Why you should care

Because she’s mixing romantic comedy and teen drama — in a graphic novel form.

When Mariko Tamaki was growing up in Canada, she didn’t see herself reflected in the love stories she read. First of all, most of them were about straight people. But more than that, she says, “most of the queer love stories I read were about adults, about a secret love, about overcoming that impossibility to fall in love.”

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Mariko Tamaki.

Her new graphic novel, Laura Dean Keeps Breaking Up With Me, a collaboration with illustrator Rosemary Valero-O’Connell, is, as Tamaki puts it, “a story about a queer teen in love where her being queer isn’t an obstacle in the story.” The lovers in Laura Dean are a queer couple, and their relationship is rocky. But none of those rocks present the usual beats of queer young adult (YA) fiction: Nobody has to tearfully come out to their intolerant parents or face down homophobic bullies. Instead, this graphic novel delves into toxic vibes within the relationship itself — a privilege that’s been afforded straight couples in YA forever.

There are many high-profile graphic novels about coming out — see, for example, the seminal memoir Fun Home, by Alison Bechdel. But Tamaki’s work is part of a new era in YA novels and films: Stories about gay teens that don’t focus on coming out, but on gay teens living their lives. 

Tamaki hung out with — not to say eavesdropped on — a lot of teenagers while writing the book, to make sure she got the speech patterns right.

Tamaki, 43, is no stranger to writing about troubled teenagers. In Skim, a collaboration with her cousin Jillian that was nominated for four Eisner awards in 2008, a young Goth strains against the norms of her ’90s Catholic school while developing a crush on one of her female teachers. Caldecott honoree This One Summer, published in 2014 and also a collaboration with Jillian, is about teens at the beach waking up to adult problems. In 2016, This One Summer was the most challenged book in school libraries, according to the American Library Association’s annual list, as parents and administrators across the country tried to yank it from shelves. Some called it “vulgar,” others denounced its LGBTQ themes — though, as Tamaki points out, the LGBTQ content occupies two pages in which a character mentions that someone else’s parents are lesbians.

 

“I think the two that most definitely will live on are This One Summer and Skim,” says Terry Hong, a writer and critic who focuses on Asian American literature. “The worlds [that Mariko and Jillian] create together of girls’ lives are just so fluid and natural and raw and vulnerable.”

Born in Toronto into a Japanese-Canadian family, Tamaki — as many writers do — keenly observed those around her. She was “watching what other people were doing, trying to figure out exactly what it was I was supposed to be doing,” she explains. She majored in English literature at McGill University and swiftly found success: Skim was the first graphic novel ever nominated for Canada’s prestigious Governor General’s Awards for children’s literature (Tamaki was nominated again, in 2014, for This One Summer). Now she lives in the Bay Area, where she writes not just graphic novels but also superhero comics: She penned last year’s X-23, about Wolverine’s daughter, along with a series about She-Hulk and a reboot of Supergirl’s origin story. Next up, an Archie Comics arc about the romance between Archie Andrews and Sabrina Spellman (aka the Teenage Witch).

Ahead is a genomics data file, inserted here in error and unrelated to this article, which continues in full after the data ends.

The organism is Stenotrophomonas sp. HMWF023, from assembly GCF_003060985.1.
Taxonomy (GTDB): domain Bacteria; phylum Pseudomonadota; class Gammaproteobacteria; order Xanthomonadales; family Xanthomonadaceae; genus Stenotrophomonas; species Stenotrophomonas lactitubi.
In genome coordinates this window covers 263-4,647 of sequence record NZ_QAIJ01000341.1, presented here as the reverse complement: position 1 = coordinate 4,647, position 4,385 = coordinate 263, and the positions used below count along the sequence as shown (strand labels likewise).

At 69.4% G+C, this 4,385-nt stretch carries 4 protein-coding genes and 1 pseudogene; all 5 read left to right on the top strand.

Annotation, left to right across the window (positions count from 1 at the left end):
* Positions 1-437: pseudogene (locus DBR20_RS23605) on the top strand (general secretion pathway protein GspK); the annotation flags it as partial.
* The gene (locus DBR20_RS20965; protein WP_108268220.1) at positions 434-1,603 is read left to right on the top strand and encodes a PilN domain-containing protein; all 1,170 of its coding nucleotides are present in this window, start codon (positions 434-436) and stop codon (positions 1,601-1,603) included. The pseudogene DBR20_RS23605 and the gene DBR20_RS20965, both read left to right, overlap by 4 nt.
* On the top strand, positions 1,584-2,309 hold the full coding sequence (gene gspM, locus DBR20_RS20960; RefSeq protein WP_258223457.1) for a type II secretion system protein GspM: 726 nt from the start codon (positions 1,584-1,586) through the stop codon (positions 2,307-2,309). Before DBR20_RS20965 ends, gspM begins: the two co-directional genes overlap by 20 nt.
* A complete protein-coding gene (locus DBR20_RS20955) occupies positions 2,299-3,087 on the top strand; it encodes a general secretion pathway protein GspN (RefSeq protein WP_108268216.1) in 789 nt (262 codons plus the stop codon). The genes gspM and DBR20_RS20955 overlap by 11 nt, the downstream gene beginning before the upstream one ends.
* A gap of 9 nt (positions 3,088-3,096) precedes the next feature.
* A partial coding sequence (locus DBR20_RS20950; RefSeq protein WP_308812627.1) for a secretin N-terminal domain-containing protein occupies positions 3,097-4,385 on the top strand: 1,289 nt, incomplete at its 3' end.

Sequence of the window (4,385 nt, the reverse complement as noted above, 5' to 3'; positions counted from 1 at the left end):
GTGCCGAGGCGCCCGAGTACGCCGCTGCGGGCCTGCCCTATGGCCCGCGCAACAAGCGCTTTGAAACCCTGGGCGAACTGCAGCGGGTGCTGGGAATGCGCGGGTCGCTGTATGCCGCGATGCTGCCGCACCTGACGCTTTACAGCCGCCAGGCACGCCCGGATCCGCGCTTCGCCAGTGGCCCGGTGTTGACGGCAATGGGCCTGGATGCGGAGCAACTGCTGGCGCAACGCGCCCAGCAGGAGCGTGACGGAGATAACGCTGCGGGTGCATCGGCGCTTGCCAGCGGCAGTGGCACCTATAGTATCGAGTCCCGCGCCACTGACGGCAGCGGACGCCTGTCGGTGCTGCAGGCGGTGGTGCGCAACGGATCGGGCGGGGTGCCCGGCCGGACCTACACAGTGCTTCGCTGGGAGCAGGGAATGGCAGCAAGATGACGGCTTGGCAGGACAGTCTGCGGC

Writing for teenagers isn’t always easy. “Her dialogue is deceptively idiomatic and casual and conversational,” says Calista Brill, an editor who worked with Tamaki on both Laura Dean and This One Summer. “She works incredibly hard on capturing certain rhythms of speech.” Brill says Tamaki hung out with — not to say eavesdropped on — a lot of teenagers while writing Laura Dean, to make sure she got the speech patterns right. Tamaki herself, Brill says, is “extremely plain-spoken and honest,” key traits for the collaborative nature of graphic novels. 

Tamaki’s career was launched with her high-profile collaborations with her cousin — and, for some, her work without Jillian doesn’t have the same spark. While Hong describes the art in Laura Dean as “wonderful,” she laments that it “just doesn’t have the symbiotic energy, the broad strokes, the lively immediacy that Jillian adds to Mariko’s words.” 

While Laura Dean’s energy is different from that of Tamaki’s other work, the novel manages to be — as the best romantic comedies for teens are — both powerful and fun, capturing just how much everything matters when you’re a teenager in a way that looking back, it’s hard to fathom. That rom-com vibe buoys the story’s darker elements. Even for Tamaki, though, the concept of writing “Sixteen Candles for queers” shifted somewhat during the creative process. “As I got into it, I realized it’s actually not a love story,” she says. “It’s like a post–love story, about what happens after you fall in love.”

Read more: The author bringing home the horror of ‘Comfort Women.’

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